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HISTORICAL
1960-11-01
Standard
AMS5352A
This specification covers a corrosion-resistant steel in the form of investment castings. These castings have been used typically for parts requiring hardness up to 58 HRC and having resistance to corrosion and to wear, but usage is not limited to such applications. Optimum corrosion resistance is obtained by hardening from 1850 to 1950 °F (1010 to 1066 °C) and tempering at not higher than 800 °F (427 °C).
HISTORICAL
1960-11-01
Standard
AMS5526C
This specification covers a corrosion and heat resistant steel in the form of sheet, strip, and plate.
HISTORICAL
1960-11-01
Standard
AMS5754C
This specification covers a corrosion and heat-resistant nickel alloy in the form of bars, forgings, flash welded rings, and stock for forging, flash welded rings, or heading.
HISTORICAL
1960-11-01
Standard
AMS5665F
This specification covers a corrosion and heat resistant nickel alloy in the form of bars, forgings, flash welded rings, and stock for forging or flash welded rings.
1960-10-01
Magazine
HISTORICAL
1960-10-01
Standard
AMS5585
This specification covers a corrosion and heat resistant alloy in the form of welded and drawn tubing.
1960-09-01
Magazine
HISTORICAL
1960-06-30
Standard
AMS6444
This specification covers a premium aircraft-quality, low-alloy steel in the form of bars, forgings, mechanical tubing, and forging stock.
HISTORICAL
1960-06-30
Standard
AMS6458
This specification covers a low-alloy steel in the form of welding wire. This wire has been used typically for use as filler metal for gas-tungsten-arc and gas-metal-arc welding of low-alloy steels of similar composition where the weld area is required to have strength comparable to that of the parent metal, but usage is not limited to such applications.
HISTORICAL
1960-06-30
Standard
AMS6461A
This specification covers a low-alloy steel in the form of welding wire.
HISTORICAL
1960-06-30
Standard
AMS6462
This specification covers a low-alloy steel in the form of welding wire.
HISTORICAL
1960-06-30
Standard
AMS6276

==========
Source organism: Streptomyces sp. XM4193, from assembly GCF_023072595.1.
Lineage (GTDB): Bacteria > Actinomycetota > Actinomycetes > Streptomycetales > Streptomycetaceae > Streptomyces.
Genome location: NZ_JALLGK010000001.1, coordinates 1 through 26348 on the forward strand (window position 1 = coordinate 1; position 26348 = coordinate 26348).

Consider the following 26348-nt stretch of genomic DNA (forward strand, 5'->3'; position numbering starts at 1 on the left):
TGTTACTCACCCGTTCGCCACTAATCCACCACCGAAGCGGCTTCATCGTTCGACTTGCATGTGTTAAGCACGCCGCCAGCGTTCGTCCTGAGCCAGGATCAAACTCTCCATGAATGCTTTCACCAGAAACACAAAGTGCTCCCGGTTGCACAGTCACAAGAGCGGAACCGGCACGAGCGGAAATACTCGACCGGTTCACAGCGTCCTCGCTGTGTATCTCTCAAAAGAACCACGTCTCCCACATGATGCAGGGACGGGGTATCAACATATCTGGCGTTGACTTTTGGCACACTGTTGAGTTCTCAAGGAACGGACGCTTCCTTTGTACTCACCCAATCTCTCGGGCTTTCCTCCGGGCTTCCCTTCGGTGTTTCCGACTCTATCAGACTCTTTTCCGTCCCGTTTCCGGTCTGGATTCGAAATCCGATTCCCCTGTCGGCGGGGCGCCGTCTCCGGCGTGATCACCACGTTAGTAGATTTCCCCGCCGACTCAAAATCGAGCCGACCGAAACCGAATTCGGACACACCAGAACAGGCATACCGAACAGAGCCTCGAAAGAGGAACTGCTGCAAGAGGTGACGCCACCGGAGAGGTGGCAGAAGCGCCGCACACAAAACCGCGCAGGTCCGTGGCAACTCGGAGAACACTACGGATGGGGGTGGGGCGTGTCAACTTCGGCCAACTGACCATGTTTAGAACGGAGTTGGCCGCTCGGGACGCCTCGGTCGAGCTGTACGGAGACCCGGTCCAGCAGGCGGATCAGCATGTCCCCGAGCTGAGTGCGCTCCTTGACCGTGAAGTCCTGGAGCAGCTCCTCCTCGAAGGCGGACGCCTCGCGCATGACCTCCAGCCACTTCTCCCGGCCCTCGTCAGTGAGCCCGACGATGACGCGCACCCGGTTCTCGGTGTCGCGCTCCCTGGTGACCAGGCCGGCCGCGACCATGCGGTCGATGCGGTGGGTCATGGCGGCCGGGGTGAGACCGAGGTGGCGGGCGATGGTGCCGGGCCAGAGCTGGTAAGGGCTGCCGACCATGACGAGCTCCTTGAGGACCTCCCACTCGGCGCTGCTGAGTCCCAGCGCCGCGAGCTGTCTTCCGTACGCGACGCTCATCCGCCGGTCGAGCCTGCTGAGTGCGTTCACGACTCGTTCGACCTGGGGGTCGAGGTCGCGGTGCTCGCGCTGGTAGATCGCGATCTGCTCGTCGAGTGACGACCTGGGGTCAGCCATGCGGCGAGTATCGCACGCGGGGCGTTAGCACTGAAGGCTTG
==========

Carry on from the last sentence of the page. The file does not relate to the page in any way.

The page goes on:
This specification covers a premium aircraft-quality, low-alloy steel in the form of bars, forgings, mechanical tubing, and forging stock.
HISTORICAL
1960-06-30
Standard
AMS4778A
This specification covers a nickel alloy in the form of wire, rod, strip, foil, and powder and a viscous mixture (paste) of the powder in a suitable binder and procured in inch/pound units.
HISTORICAL
1960-06-30
Standard
AMS6429
This specification covers a premium aircraft-quality, low-alloy steel in the form of bars, forgings, mechanical tubing, flash welded rings, and stock for forging or flash welded rings.
HISTORICAL
1960-06-30
Standard
AMS6406
Primarily for heat treated parts and structures that may require welding during fabrication and may be through-hardened to a minimum tensile strength of 270,000 psi (1862 MPa) in sections of 2 in. (50 mm) or less in nominal thickness. This specification has been declared "Noncurrent" by the Aerospace Materials Division, SAE, as of April 1, 1987. It is recommended that this specification not be specified for new designs.
HISTORICAL
1960-06-30
Standard
AMS6407A
This specification covers an aircraft-quality, low-alloy steel in the form of bars, forgings, mechanical tubing, and forging stock.
HISTORICAL
1960-06-30
Standard
AMS2261D
This specification covers established manufacturing tolerances applicable to bars, rods, and wire of nickel, nickel alloy, and cobalt alloys ordered to inch-pound dimensions. These tolerances apply to all conditions, unless otherwise noted. The term "excl" is used to apply only to the higher figure of a specified range. Where the terms “nickel”, “nickel-copper”, “nickel-chromium”, “nickel-molybdenum”, “nickel-molybdenum-chromium”, and “cobalt” are used without qualification, they refer to both non-heat-treatable and heat-treatable alloys as applicable, unless otherwise noted.